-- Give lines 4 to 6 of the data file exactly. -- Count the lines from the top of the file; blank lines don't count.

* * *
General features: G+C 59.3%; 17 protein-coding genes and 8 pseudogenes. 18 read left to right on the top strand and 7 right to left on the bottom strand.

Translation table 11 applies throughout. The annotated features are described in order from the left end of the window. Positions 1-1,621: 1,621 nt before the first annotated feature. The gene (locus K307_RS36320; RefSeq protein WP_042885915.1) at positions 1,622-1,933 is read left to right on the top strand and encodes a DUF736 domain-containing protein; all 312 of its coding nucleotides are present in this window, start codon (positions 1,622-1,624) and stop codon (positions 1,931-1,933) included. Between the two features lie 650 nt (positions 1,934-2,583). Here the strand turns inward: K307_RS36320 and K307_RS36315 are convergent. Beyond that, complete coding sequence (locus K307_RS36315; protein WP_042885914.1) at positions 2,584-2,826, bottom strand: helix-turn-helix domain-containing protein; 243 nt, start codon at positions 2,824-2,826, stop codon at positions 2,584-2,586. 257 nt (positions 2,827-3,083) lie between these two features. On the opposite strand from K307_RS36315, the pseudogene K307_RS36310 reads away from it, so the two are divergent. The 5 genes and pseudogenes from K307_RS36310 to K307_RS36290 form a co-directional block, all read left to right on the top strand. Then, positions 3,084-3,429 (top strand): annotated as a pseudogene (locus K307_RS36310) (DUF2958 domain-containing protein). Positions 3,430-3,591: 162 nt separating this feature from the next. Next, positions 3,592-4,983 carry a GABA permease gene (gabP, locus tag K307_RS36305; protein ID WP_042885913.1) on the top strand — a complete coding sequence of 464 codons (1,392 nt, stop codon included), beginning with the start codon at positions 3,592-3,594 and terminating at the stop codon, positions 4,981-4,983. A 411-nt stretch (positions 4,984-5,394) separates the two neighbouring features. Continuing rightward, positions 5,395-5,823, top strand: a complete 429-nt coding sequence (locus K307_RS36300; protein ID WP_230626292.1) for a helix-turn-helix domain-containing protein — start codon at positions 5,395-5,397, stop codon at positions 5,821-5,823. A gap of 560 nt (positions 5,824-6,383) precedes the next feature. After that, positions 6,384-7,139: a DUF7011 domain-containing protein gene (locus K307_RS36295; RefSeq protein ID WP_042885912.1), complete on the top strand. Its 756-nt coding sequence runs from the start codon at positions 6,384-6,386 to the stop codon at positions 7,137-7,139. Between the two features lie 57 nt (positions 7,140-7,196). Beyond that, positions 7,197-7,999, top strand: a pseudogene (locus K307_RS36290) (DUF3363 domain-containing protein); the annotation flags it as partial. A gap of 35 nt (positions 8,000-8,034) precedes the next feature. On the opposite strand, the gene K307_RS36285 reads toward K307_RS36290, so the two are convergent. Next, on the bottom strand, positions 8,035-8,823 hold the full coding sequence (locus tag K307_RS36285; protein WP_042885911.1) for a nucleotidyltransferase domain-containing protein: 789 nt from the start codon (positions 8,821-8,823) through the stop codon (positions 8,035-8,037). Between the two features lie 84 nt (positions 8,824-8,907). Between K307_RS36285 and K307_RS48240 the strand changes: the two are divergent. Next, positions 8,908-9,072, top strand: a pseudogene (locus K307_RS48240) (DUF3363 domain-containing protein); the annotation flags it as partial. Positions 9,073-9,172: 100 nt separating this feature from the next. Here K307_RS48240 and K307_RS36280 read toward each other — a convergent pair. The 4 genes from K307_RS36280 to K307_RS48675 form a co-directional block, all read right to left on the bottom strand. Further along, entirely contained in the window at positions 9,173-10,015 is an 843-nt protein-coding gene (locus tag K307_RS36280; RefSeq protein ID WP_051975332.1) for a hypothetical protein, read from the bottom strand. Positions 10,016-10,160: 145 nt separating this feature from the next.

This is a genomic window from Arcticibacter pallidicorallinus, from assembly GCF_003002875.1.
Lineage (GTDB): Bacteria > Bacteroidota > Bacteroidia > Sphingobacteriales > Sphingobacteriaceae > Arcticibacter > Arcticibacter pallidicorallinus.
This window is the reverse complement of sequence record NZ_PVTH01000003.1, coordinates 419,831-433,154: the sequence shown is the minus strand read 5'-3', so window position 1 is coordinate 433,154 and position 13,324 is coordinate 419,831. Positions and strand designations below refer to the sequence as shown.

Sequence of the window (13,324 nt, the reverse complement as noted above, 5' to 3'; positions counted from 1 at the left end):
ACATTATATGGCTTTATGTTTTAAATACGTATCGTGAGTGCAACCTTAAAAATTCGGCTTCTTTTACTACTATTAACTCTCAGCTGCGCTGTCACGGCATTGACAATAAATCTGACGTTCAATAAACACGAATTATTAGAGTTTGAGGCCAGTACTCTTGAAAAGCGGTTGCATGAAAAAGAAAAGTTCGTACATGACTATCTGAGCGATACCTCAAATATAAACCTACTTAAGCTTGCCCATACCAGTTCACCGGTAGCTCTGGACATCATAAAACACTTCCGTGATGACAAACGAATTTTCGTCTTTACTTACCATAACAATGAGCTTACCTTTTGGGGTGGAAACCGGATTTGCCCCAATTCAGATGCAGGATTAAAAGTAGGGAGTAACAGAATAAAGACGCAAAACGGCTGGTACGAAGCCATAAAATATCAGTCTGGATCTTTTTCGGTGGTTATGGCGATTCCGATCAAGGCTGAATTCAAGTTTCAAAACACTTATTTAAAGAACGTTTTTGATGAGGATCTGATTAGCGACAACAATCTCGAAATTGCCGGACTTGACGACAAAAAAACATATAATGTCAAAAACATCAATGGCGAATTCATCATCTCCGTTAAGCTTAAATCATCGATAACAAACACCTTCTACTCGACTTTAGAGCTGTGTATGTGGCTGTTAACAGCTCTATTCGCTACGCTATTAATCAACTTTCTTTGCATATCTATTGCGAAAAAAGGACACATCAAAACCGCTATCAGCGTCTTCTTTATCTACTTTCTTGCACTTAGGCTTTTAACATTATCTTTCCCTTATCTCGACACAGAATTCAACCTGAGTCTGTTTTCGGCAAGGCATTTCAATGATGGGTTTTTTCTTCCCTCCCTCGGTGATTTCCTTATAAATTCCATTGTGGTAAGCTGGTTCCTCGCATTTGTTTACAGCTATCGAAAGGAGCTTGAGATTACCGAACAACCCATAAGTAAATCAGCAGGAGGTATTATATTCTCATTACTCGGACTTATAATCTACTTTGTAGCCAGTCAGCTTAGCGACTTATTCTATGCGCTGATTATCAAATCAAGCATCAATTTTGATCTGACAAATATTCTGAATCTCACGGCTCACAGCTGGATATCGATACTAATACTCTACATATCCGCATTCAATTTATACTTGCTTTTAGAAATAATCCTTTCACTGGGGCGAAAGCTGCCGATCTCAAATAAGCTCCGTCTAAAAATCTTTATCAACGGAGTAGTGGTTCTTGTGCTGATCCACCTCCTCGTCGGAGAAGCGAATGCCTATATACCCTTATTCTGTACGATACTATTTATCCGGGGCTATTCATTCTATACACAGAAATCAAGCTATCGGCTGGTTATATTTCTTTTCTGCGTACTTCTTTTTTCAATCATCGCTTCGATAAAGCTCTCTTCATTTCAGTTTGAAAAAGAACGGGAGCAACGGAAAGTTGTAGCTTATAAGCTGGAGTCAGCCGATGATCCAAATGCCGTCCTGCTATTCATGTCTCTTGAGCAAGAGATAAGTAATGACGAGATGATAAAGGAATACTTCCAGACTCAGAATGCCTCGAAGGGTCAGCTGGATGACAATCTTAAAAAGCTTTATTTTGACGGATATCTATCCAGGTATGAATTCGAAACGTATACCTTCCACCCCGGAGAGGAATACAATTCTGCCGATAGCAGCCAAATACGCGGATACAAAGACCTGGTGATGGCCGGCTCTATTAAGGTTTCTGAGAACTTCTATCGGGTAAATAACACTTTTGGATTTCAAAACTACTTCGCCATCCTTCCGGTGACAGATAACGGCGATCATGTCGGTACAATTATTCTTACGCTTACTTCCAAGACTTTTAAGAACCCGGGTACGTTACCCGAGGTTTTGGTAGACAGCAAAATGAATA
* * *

Lineage (GTDB): Bacteria > Bacteroidota > Bacteroidia > Sphingobacteriales > Sphingobacteriaceae > Arcticibacter > Arcticibacter pallidicorallinus.
This window is the reverse complement of sequence record NZ_PVTH01000003.1, coordinates 419,831-433,154: the sequence shown is the minus strand read 5'-3', so window position 1 is coordinate 433,154 and position 13,324 is coordinate 419,831. Positions and strand designations below refer to the sequence as shown.

Sequence of the window (13,324 nt, the reverse complement as noted above, 5' to 3'; positions counted from 1 at the left end):